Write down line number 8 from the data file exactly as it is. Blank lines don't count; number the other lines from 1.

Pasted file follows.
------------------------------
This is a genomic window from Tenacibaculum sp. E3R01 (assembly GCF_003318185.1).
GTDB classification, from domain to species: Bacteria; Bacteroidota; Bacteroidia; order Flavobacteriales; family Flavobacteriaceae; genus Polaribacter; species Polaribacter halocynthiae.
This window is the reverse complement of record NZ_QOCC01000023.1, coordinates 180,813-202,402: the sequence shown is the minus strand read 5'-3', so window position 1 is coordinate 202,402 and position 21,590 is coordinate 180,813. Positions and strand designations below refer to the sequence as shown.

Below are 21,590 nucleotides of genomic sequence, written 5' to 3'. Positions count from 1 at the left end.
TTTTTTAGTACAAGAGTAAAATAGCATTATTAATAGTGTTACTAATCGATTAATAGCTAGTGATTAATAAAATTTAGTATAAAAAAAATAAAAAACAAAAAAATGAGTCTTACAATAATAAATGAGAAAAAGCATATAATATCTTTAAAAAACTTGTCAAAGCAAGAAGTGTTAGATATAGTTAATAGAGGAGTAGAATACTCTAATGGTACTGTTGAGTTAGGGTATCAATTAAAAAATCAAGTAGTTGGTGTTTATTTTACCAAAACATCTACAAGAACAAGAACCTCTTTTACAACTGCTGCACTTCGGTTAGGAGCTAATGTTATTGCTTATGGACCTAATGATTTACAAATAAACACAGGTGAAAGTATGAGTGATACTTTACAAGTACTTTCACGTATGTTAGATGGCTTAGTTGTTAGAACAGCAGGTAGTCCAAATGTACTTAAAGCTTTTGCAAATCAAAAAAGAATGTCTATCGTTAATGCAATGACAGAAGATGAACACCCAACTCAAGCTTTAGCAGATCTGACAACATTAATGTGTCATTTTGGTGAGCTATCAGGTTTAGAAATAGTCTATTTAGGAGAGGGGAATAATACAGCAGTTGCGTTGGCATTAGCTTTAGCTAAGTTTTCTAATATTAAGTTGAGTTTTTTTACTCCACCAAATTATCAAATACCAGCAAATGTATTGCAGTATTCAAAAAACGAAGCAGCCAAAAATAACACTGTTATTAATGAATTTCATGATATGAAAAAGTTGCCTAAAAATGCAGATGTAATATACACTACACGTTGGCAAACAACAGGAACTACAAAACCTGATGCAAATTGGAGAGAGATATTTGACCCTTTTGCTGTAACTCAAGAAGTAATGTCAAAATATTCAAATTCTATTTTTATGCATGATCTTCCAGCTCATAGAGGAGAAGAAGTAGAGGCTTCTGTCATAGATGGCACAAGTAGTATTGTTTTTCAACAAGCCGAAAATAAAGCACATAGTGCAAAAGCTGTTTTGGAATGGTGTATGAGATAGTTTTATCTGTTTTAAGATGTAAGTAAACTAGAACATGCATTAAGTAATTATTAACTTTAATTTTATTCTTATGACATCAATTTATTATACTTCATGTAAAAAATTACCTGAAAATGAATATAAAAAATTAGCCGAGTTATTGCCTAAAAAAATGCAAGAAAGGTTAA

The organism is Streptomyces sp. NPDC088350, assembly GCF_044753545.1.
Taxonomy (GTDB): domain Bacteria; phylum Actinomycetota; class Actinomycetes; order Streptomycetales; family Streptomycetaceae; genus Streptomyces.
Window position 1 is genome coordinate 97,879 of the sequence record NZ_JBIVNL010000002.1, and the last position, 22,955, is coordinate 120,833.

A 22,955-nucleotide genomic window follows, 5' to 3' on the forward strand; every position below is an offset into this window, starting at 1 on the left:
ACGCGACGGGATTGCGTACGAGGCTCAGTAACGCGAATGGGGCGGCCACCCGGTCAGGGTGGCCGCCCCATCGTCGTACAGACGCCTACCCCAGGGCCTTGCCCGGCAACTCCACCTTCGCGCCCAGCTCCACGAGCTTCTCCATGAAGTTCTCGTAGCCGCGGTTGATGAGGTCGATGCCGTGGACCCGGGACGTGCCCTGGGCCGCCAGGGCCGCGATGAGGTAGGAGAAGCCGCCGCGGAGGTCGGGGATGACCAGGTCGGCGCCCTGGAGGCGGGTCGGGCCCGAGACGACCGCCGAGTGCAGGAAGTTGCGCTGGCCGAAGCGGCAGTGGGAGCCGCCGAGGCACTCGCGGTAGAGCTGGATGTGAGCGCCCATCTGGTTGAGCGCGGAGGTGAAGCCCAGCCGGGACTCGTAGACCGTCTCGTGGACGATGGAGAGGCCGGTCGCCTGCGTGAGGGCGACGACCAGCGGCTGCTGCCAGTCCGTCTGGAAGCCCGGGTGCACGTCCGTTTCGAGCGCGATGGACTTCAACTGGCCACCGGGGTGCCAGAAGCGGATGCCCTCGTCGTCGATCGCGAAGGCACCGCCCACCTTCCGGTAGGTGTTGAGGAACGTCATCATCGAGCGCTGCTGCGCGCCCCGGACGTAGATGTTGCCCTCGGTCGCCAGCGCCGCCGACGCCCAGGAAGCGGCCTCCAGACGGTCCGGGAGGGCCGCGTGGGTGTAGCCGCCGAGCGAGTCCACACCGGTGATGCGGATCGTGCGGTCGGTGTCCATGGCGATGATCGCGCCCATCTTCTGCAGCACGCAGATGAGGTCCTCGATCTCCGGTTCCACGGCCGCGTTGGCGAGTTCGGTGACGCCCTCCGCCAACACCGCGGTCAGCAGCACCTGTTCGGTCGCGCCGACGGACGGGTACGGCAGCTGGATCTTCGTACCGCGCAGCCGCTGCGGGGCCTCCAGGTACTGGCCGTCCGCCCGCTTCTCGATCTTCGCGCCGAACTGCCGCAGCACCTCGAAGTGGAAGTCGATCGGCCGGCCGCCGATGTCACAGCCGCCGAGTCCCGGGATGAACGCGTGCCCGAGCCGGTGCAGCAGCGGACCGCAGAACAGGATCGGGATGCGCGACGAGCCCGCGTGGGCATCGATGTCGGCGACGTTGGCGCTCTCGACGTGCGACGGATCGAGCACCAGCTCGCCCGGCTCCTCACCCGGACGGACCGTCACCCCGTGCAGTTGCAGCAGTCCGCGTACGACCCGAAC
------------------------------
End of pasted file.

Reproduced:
Window position 1 is genome coordinate 97,879 of the sequence record NZ_JBIVNL010000002.1, and the last position, 22,955, is coordinate 120,833.